Buying your first car is an exciting time, but it can also be confusing trying to compare all of the options. More and more of us are switching to finance deals to buy vehicles, and here we take a look at how buying a car on finance works, what the best options for new drivers are, and what to avoid when shopping for a ‘buy now, pay later’ deal.
Buying a new car at retail price is a nice idea, but, for many, it’s just not realistic. As soon as you drive a new car off of the garage forecourt, its value starts to decline. In fact, it’s estimated that a Ford Focus will be worth 40% less than its original price once it’s been on the road for three years.
Most new cars suitable for young drivers will set you back around £15,000 to £20,000 once you’ve chosen the specification you want - and that's after the cost of driving lessons and insurance! Many drivers find that this price is only achievable through monthly payments.
Hire purchase plans are fast becoming one of the most popular options for car buyers. A car hire purchase agreement allows you to make set monthly payments to the finance provider. The APR will be set before you start the contract, so you’ll know exactly how much interest you’re paying.
You will usually have to pay a deposit, and the higher the deposit, the less you will have to pay back in monthly instalments. It’s important to remember that you will not own the car unless you pay the Option to Purchase fee at the end of your contract. If you do choose to pay this fee, ownership of the car will be passed from the finance company to you. Alternatively, you can choose not to pay the fee and to return the car to the dealer.
You will usually also have the option to settle your car finance agreement early. You can do this by paying the outstanding amount on your car finance plan plus the Option to Purchase fee. There may be a charge for ending your contract early, so it’s worth checking with the finance company first.
If you’re able to pay a large deposit, a 0% finance deal might be the perfect option for you. You’ll typically be asked to pay around 35-40% of the car’s price, leaving the remainder to be paid, interest-fee, in monthly instalments.
0% car finance deals might be tougher to find, and they may not be available on the car that you want, but they are a good option for those who are able to pay a larger sum upfront.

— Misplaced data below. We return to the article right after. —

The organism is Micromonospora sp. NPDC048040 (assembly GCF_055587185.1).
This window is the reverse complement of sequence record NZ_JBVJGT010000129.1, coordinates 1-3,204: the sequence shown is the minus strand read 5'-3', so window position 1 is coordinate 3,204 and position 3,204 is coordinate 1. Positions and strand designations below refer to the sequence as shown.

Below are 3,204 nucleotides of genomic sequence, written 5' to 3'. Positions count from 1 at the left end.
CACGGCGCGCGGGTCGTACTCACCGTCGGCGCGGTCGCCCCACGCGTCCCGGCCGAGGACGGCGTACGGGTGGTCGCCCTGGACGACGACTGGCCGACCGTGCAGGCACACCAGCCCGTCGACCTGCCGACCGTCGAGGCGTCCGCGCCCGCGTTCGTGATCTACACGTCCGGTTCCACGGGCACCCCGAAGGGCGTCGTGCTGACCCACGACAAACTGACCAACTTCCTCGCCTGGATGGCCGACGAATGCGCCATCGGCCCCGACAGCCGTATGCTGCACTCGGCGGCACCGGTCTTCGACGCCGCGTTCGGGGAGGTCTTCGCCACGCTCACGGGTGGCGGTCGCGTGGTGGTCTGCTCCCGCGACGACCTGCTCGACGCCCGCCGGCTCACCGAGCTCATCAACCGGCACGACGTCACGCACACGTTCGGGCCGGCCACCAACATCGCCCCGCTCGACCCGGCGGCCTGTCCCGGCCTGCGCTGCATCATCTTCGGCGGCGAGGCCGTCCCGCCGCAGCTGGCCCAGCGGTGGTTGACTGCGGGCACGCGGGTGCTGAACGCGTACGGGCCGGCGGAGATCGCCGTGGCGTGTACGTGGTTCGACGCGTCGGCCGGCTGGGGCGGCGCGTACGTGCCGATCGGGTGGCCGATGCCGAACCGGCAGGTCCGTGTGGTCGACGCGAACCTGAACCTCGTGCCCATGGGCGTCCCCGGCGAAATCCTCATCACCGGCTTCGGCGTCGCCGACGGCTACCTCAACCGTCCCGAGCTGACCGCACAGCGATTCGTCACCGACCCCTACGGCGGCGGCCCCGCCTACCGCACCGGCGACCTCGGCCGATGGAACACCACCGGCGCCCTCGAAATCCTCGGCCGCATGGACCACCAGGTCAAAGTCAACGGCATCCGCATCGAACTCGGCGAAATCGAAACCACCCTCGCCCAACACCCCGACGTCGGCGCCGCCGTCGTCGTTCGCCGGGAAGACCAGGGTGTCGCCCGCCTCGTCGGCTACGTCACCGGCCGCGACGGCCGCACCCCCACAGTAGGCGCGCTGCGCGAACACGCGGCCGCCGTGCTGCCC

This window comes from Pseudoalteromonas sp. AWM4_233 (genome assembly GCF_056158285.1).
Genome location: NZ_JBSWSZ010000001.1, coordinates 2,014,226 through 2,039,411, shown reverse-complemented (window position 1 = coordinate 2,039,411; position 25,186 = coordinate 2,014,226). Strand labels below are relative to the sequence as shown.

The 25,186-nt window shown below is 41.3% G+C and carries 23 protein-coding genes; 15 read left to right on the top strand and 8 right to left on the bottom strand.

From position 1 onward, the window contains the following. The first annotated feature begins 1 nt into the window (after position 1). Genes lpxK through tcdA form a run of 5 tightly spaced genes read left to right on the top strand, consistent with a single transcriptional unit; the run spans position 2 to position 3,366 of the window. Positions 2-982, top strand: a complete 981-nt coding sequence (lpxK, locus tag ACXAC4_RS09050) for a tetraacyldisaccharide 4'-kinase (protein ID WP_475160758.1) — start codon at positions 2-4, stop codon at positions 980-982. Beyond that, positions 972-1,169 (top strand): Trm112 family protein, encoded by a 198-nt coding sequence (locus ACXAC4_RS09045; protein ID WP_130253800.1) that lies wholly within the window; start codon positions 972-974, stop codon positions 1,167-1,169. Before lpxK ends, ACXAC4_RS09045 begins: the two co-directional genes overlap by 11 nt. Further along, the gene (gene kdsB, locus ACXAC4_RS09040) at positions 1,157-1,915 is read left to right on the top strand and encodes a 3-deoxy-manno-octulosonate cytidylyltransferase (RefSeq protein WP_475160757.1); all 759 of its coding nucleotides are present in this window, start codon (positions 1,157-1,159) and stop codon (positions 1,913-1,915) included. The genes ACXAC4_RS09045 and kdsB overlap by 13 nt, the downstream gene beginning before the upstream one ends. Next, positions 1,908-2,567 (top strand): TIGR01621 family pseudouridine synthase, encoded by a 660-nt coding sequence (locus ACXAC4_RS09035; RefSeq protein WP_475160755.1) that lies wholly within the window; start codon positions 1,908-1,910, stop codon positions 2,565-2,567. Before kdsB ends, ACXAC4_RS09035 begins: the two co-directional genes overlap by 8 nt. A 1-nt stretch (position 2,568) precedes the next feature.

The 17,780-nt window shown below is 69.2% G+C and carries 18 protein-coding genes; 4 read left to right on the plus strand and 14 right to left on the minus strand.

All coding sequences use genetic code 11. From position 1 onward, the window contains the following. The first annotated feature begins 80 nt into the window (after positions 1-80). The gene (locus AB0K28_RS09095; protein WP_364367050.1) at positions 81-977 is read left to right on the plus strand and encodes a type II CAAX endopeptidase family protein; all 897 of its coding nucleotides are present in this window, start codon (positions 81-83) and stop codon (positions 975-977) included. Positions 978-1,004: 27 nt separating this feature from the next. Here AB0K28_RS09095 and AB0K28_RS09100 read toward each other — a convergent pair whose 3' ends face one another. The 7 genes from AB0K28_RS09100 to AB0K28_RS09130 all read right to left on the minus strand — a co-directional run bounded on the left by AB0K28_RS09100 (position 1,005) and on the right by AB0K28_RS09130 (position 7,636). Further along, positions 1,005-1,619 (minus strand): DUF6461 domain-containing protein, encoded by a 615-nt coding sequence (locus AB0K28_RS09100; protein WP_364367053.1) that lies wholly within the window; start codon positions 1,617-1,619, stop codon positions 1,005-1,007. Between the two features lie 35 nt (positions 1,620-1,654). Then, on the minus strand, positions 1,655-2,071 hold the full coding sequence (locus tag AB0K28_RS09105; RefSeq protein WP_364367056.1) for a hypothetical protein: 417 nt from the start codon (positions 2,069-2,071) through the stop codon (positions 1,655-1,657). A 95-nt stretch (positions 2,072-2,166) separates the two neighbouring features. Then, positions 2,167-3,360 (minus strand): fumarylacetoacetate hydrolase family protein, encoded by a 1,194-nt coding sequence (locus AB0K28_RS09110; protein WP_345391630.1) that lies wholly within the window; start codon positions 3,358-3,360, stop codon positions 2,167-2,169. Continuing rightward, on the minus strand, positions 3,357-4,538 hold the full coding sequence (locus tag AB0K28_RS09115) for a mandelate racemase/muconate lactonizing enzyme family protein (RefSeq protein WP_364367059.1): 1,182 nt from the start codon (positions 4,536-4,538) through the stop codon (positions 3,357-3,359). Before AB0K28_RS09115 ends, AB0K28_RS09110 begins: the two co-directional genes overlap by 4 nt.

What happens if I miss a payment?
If you miss payments to your car finance company, they will be able to reclaim the car, as it does not officially belong to you. It’s important to keep on top of your monthly payments if you’re planning to buy a car on finance, and you can do this by setting up a direct debit.
Don’t get carried away
It’s easy to get tempted by ‘buy now, pay later’ deals, but remember that you will have to pay eventually! Don’t get so taken in with the car you want that you forget about interest rates, as you could end up struggling to meet your payments.
Make sure you read all of the terms and conditions before signing any contract and work out your budget before going to look at any cars.
Will my insurance and tax be included?
Most car finance deals do not include car insurance, so you will have to budget for this separately. Bear in mind that insurance premiums can be higher for young drivers in new vehicles, so make sure you do some research into prices before choosing a car on finance.
You can shop around for deals including insurance and tax, such as Peugeot’s Just Add Fuel scheme, but the interest rates will usually be higher and you will generally have a more limited choice of vehicles.
Image via Justin Capolongo.
You may also like:
- Personalised number plates: tasteful or tacky?
- A Sat Nav buyer's guide you didn't know you needed
- Young drivers have help from bank of mum and dad
- Why do young drivers pay more for their car insurance
- Tips for driving in heavy traffic
- Top 10 bad driving habits to watch out for
- Top 10 safety enhancing gadgets for your car
- What to do if your car breaks down